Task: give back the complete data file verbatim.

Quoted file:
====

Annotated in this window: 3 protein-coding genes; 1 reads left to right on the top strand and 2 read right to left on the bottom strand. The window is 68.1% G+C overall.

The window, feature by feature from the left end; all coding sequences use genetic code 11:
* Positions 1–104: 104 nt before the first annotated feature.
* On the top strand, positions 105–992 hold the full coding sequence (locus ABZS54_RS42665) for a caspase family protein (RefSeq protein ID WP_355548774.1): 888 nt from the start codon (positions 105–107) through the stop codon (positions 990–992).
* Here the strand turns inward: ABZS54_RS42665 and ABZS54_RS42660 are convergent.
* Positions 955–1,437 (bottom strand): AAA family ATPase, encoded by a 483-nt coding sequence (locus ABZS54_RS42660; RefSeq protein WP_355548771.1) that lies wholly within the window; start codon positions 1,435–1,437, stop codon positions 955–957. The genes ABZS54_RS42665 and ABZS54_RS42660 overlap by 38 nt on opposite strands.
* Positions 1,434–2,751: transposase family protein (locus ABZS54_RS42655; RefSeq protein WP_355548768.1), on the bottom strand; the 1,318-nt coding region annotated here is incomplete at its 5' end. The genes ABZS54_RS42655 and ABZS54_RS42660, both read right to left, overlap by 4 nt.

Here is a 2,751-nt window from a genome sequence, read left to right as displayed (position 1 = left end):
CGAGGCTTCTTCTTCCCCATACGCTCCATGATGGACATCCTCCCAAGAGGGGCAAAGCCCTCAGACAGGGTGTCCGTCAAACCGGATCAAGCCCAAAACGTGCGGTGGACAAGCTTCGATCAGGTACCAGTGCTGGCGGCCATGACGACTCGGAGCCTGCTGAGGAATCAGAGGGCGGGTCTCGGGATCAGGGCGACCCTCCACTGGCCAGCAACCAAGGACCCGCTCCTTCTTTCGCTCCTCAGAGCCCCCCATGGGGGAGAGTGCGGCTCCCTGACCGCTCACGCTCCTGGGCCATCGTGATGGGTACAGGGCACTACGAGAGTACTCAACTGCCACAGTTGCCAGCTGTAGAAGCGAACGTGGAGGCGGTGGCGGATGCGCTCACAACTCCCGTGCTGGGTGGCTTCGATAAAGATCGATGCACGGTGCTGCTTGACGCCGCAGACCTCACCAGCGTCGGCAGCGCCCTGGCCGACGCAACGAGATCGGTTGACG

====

Annotated in this window: 3 protein-coding genes; 1 reads left to right on the top strand and 2 read right to left on the bottom strand. The window is 68.1% G+C overall.

The window, feature by feature from the left end; all coding sequences use genetic code 11:
* Positions 1–104: 104 nt before the first annotated feature.
* On the top strand, positions 105–992 hold the full coding sequence (locus ABZS54_RS42665) for a caspase family protein (RefSeq protein ID WP_355548774.1): 888 nt from the start codon (positions 105–107) through the stop codon (positions 990–992).
* Here the strand turns inward: ABZS54_RS42665 and ABZS54_RS42660 are convergent.
* Positions 955–1,437 (bottom strand): AAA family ATPase, encoded by a 483-nt coding sequence (locus ABZS54_RS42660; RefSeq protein WP_355548771.1) that lies wholly within the window; start codon positions 1,435–1,437, stop codon positions 955–957. The genes ABZS54_RS42665 and ABZS54_RS42660 overlap by 38 nt on opposite strands.
* Positions 1,434–2,751: transposase family protein (locus ABZS54_RS42655; RefSeq protein WP_355548768.1), on the bottom strand; the 1,318-nt coding region annotated here is incomplete at its 5' end. The genes ABZS54_RS42655 and ABZS54_RS42660, both read right to left, overlap by 4 nt.

Here is a 2,751-nt window from a genome sequence, read left to right as displayed (position 1 = left end):
CGAGGCTTCTTCTTCCCCATACGCTCCATGATGGACATCCTCCCAAGAGGGGCAAAGCCCTCAGACAGGGTGTCCGTCAAACCGGATCAAGCCCAAAACGTGCGGTGGACAAGCTTCGATCAGGTACCAGTGCTGGCGGCCATGACGACTCGGAGCCTGCTGAGGAATCAGAGGGCGGGTCTCGGGATCAGGGCGACCCTCCACTGGCCAGCAACCAAGGACCCGCTCCTTCTTTCGCTCCTCAGAGCCCCCCATGGGGGAGAGTGCGGCTCCCTGACCGCTCACGCTCCTGGGCCATCGTGATGGGTACAGGGCACTACGAGAGTACTCAACTGCCACAGTTGCCAGCTGTAGAAGCGAACGTGGAGGCGGTGGCGGATGCGCTCACAACTCCCGTGCTGGGTGGCTTCGATAAAGATCGATGCACGGTGCTGCTTGACGCCGCAGACCTCACCAGCGTCGGCAGCGCCCTGGCCGACGCAACGAGATCGGTTGACG